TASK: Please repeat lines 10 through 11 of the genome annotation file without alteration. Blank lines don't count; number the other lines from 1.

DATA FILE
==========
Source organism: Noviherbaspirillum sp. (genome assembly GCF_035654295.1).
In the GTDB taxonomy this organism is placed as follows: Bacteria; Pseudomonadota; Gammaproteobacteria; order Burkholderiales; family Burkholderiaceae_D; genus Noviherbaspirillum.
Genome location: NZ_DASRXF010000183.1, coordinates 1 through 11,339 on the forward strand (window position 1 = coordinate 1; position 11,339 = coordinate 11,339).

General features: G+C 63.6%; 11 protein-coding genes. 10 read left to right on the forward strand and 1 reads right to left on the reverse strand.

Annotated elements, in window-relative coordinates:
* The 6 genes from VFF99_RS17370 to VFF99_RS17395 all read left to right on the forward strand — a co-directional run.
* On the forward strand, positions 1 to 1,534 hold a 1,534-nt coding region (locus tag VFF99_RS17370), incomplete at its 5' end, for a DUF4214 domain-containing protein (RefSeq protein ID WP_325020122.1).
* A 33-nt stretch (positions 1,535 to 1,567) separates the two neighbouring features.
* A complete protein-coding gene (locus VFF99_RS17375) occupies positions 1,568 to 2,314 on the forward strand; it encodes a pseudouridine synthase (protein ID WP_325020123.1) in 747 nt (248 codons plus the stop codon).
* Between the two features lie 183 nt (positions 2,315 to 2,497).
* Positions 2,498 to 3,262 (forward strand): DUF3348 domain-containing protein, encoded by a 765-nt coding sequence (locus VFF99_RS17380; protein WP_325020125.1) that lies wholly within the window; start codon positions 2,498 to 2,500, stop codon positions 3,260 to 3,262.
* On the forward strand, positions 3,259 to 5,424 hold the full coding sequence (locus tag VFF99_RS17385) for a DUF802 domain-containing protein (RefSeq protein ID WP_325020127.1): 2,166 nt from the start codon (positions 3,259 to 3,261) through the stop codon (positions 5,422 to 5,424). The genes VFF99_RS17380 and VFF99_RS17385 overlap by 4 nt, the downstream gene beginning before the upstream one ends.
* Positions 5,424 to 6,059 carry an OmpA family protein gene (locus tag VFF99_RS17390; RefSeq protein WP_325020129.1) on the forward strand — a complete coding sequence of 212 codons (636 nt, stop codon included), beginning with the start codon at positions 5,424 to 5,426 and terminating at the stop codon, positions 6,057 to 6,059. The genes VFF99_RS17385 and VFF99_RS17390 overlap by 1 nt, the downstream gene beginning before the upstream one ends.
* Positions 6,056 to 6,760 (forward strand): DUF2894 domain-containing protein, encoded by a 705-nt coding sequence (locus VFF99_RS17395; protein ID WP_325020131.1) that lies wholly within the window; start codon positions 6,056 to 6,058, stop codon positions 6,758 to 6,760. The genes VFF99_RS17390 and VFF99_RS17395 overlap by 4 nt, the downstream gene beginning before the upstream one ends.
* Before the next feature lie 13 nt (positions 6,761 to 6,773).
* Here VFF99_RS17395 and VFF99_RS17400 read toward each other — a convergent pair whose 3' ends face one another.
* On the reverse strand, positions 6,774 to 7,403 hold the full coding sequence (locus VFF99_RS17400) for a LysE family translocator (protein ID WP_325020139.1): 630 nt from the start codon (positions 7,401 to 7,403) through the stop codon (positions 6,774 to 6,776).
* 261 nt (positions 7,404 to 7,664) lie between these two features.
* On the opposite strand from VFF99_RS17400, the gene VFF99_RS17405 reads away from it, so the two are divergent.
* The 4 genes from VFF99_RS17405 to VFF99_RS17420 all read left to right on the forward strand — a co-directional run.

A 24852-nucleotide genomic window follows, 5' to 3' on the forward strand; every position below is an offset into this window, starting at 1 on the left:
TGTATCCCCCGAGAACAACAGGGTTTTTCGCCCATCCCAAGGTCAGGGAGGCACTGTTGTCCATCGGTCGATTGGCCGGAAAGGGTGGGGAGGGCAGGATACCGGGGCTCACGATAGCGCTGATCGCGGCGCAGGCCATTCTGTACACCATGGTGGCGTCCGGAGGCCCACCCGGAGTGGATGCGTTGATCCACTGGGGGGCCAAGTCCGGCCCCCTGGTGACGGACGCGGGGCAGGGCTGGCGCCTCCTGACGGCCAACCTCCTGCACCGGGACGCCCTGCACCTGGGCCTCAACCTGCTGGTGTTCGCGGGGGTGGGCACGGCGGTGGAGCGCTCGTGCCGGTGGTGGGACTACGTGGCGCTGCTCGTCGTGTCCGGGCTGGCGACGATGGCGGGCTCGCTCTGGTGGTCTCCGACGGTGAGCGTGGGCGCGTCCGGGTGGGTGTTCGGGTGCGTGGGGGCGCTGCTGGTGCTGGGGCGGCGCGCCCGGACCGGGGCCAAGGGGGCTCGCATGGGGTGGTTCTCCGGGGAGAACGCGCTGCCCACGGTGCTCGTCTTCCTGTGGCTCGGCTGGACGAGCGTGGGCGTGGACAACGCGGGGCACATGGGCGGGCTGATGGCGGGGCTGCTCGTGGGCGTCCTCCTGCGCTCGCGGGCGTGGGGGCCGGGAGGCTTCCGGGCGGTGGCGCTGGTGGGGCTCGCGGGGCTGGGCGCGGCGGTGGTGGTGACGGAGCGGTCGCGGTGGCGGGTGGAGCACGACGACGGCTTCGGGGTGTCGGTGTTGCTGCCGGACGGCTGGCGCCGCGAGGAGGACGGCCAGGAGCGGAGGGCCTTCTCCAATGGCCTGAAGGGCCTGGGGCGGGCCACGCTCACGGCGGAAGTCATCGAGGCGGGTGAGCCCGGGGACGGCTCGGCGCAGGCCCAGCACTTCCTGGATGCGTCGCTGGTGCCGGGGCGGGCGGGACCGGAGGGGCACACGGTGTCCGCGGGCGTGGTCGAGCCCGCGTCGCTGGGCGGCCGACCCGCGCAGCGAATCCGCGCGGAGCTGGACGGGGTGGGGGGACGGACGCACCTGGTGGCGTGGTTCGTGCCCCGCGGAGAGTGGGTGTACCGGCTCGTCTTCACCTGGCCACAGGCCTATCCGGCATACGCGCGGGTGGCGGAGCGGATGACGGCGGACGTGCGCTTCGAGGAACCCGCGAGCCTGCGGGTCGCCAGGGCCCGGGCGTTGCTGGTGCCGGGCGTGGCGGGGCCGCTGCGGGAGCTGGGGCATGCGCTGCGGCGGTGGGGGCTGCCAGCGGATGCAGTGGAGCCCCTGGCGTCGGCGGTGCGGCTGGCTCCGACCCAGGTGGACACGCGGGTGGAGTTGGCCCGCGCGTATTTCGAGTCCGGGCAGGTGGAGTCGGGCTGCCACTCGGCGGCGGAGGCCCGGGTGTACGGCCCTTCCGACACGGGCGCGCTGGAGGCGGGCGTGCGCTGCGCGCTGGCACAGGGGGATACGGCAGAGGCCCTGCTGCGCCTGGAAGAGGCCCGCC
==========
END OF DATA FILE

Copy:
* Between the two features lie 183 nt (positions 2,315 to 2,497).
* Positions 2,498 to 3,262 (forward strand): DUF3348 domain-containing protein, encoded by a 765-nt coding sequence (locus VFF99_RS17380; protein WP_325020125.1) that lies wholly within the window; start codon positions 2,498 to 2,500, stop codon positions 3,260 to 3,262.